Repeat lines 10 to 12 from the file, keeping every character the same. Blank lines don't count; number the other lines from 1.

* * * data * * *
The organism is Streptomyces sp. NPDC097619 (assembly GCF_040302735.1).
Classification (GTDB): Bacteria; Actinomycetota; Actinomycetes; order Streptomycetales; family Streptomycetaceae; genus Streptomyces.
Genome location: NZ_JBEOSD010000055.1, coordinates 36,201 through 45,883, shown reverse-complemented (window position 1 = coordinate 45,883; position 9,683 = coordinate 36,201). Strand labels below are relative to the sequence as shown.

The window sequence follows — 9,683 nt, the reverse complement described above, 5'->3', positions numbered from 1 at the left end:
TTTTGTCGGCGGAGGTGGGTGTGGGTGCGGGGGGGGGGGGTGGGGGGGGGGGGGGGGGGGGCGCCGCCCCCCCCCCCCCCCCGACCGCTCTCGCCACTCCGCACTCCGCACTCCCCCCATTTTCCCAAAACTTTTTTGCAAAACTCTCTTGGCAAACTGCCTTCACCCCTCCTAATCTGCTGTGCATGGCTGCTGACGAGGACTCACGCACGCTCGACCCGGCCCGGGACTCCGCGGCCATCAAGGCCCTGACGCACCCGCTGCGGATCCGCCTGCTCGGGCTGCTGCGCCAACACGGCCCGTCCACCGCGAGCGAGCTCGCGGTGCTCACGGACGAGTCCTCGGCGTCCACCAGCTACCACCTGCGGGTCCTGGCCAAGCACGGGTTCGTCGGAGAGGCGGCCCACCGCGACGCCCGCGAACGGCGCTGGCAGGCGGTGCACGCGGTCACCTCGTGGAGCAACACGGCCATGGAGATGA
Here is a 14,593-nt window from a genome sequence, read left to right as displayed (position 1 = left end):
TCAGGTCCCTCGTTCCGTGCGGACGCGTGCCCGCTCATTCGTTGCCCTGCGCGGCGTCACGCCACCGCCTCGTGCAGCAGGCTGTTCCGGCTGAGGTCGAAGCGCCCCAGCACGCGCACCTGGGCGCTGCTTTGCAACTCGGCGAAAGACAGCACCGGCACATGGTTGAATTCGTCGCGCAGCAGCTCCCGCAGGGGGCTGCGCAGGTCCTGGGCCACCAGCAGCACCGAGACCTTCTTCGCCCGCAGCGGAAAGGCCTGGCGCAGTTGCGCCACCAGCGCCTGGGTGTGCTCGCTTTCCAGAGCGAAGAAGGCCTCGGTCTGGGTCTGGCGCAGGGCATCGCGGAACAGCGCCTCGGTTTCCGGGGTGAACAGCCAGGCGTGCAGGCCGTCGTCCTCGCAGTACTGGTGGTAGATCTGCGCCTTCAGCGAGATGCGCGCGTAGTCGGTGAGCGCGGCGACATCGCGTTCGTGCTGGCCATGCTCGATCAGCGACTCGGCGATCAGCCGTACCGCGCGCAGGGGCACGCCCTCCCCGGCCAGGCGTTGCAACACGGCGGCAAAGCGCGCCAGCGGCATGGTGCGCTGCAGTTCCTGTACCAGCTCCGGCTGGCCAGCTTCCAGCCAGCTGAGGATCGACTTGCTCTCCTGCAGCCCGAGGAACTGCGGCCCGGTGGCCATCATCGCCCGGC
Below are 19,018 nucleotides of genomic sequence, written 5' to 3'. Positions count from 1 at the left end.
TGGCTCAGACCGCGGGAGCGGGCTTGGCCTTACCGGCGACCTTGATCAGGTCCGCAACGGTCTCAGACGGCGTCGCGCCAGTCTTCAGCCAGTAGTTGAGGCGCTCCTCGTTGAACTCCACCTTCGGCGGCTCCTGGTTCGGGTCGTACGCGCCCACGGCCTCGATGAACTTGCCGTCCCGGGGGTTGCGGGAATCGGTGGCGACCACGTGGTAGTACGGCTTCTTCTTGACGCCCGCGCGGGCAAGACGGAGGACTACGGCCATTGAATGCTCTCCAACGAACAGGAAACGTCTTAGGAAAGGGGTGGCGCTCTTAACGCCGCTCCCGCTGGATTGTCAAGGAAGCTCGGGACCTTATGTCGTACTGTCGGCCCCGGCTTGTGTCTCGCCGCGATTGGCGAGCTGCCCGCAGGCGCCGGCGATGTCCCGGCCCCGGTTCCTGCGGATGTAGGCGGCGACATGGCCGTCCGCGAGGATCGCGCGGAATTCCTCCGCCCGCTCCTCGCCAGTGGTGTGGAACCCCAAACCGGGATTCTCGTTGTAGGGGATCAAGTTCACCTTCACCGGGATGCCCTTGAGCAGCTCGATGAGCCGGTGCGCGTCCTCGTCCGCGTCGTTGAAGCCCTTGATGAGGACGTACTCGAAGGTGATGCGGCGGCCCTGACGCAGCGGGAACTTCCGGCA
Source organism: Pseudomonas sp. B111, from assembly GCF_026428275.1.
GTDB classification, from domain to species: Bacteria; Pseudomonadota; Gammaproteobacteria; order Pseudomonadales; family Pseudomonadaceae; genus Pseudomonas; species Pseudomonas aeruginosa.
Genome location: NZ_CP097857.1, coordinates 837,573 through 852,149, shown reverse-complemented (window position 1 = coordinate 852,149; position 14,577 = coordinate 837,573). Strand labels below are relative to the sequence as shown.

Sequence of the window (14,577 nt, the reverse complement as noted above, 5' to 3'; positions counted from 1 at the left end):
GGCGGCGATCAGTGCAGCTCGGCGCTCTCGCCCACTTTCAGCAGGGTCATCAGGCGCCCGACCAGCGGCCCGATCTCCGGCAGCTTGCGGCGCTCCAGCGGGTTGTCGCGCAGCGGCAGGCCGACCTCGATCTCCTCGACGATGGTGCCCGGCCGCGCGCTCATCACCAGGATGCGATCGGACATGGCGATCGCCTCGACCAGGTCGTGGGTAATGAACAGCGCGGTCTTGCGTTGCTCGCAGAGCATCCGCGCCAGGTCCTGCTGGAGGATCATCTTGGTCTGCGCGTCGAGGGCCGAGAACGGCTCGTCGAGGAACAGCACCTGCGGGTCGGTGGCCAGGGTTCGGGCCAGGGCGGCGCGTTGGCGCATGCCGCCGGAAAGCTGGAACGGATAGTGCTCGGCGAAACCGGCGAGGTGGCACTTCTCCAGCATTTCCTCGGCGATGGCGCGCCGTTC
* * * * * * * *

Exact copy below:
Source organism: Pseudomonas sp. B111, from assembly GCF_026428275.1.
GTDB classification, from domain to species: Bacteria; Pseudomonadota; Gammaproteobacteria; order Pseudomonadales; family Pseudomonadaceae; genus Pseudomonas; species Pseudomonas aeruginosa.
Genome location: NZ_CP097857.1, coordinates 837,573 through 852,149, shown reverse-complemented (window position 1 = coordinate 852,149; position 14,577 = coordinate 837,573). Strand labels below are relative to the sequence as shown.